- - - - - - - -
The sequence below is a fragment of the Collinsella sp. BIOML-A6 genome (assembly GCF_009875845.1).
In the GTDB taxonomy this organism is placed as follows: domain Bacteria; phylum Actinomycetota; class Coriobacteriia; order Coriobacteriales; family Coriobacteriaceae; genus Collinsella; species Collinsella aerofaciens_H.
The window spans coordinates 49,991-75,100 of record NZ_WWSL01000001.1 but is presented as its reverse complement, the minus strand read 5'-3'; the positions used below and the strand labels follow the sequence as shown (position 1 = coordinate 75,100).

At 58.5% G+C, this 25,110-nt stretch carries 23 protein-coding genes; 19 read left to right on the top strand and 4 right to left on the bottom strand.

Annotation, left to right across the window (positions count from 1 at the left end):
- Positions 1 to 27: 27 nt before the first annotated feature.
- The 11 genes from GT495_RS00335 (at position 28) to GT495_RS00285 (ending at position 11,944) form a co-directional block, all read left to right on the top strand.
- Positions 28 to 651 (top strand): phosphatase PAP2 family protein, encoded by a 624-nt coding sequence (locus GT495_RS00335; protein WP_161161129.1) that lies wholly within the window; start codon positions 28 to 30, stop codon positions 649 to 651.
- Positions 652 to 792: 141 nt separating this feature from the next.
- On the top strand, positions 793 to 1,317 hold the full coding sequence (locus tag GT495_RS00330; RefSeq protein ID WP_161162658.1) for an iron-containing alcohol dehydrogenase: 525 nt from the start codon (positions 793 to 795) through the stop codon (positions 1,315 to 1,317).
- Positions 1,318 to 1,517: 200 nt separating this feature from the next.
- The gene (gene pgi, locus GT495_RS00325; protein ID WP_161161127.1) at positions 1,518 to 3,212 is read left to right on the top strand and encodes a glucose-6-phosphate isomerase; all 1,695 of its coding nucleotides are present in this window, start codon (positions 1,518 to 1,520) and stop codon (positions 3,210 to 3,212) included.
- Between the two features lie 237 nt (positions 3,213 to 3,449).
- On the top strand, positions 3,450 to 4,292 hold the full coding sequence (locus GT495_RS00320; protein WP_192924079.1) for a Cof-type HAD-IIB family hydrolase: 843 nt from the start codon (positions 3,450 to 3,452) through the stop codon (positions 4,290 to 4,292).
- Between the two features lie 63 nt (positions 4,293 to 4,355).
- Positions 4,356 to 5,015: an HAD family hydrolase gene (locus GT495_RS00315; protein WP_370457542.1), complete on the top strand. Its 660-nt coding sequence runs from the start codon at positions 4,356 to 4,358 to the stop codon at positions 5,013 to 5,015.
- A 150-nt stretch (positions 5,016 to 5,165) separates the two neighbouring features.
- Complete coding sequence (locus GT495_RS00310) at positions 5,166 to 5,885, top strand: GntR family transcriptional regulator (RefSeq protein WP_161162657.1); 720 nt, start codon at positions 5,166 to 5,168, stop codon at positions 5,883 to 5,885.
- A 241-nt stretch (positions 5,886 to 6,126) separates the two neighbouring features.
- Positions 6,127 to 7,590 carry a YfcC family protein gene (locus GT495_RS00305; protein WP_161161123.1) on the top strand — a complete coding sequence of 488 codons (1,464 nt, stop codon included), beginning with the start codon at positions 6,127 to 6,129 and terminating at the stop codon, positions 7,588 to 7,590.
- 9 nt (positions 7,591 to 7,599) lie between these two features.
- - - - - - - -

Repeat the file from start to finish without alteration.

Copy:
The sequence below is a fragment of the Collinsella sp. BIOML-A6 genome (assembly GCF_009875845.1).
In the GTDB taxonomy this organism is placed as follows: domain Bacteria; phylum Actinomycetota; class Coriobacteriia; order Coriobacteriales; family Coriobacteriaceae; genus Collinsella; species Collinsella aerofaciens_H.
The window spans coordinates 49,991-75,100 of record NZ_WWSL01000001.1 but is presented as its reverse complement, the minus strand read 5'-3'; the positions used below and the strand labels follow the sequence as shown (position 1 = coordinate 75,100).

At 58.5% G+C, this 25,110-nt stretch carries 23 protein-coding genes; 19 read left to right on the top strand and 4 right to left on the bottom strand.

Annotation, left to right across the window (positions count from 1 at the left end):
- Positions 1 to 27: 27 nt before the first annotated feature.
- The 11 genes from GT495_RS00335 (at position 28) to GT495_RS00285 (ending at position 11,944) form a co-directional block, all read left to right on the top strand.
- Positions 28 to 651 (top strand): phosphatase PAP2 family protein, encoded by a 624-nt coding sequence (locus GT495_RS00335; protein WP_161161129.1) that lies wholly within the window; start codon positions 28 to 30, stop codon positions 649 to 651.
- Positions 652 to 792: 141 nt separating this feature from the next.
- On the top strand, positions 793 to 1,317 hold the full coding sequence (locus tag GT495_RS00330; RefSeq protein ID WP_161162658.1) for an iron-containing alcohol dehydrogenase: 525 nt from the start codon (positions 793 to 795) through the stop codon (positions 1,315 to 1,317).
- Positions 1,318 to 1,517: 200 nt separating this feature from the next.
- The gene (gene pgi, locus GT495_RS00325; protein ID WP_161161127.1) at positions 1,518 to 3,212 is read left to right on the top strand and encodes a glucose-6-phosphate isomerase; all 1,695 of its coding nucleotides are present in this window, start codon (positions 1,518 to 1,520) and stop codon (positions 3,210 to 3,212) included.
- Between the two features lie 237 nt (positions 3,213 to 3,449).
- On the top strand, positions 3,450 to 4,292 hold the full coding sequence (locus GT495_RS00320; protein WP_192924079.1) for a Cof-type HAD-IIB family hydrolase: 843 nt from the start codon (positions 3,450 to 3,452) through the stop codon (positions 4,290 to 4,292).
- Between the two features lie 63 nt (positions 4,293 to 4,355).
- Positions 4,356 to 5,015: an HAD family hydrolase gene (locus GT495_RS00315; protein WP_370457542.1), complete on the top strand. Its 660-nt coding sequence runs from the start codon at positions 4,356 to 4,358 to the stop codon at positions 5,013 to 5,015.
- A 150-nt stretch (positions 5,016 to 5,165) separates the two neighbouring features.
- Complete coding sequence (locus GT495_RS00310) at positions 5,166 to 5,885, top strand: GntR family transcriptional regulator (RefSeq protein WP_161162657.1); 720 nt, start codon at positions 5,166 to 5,168, stop codon at positions 5,883 to 5,885.
- A 241-nt stretch (positions 5,886 to 6,126) separates the two neighbouring features.
- Positions 6,127 to 7,590 carry a YfcC family protein gene (locus GT495_RS00305; protein WP_161161123.1) on the top strand — a complete coding sequence of 488 codons (1,464 nt, stop codon included), beginning with the start codon at positions 6,127 to 6,129 and terminating at the stop codon, positions 7,588 to 7,590.
- 9 nt (positions 7,591 to 7,599) lie between these two features.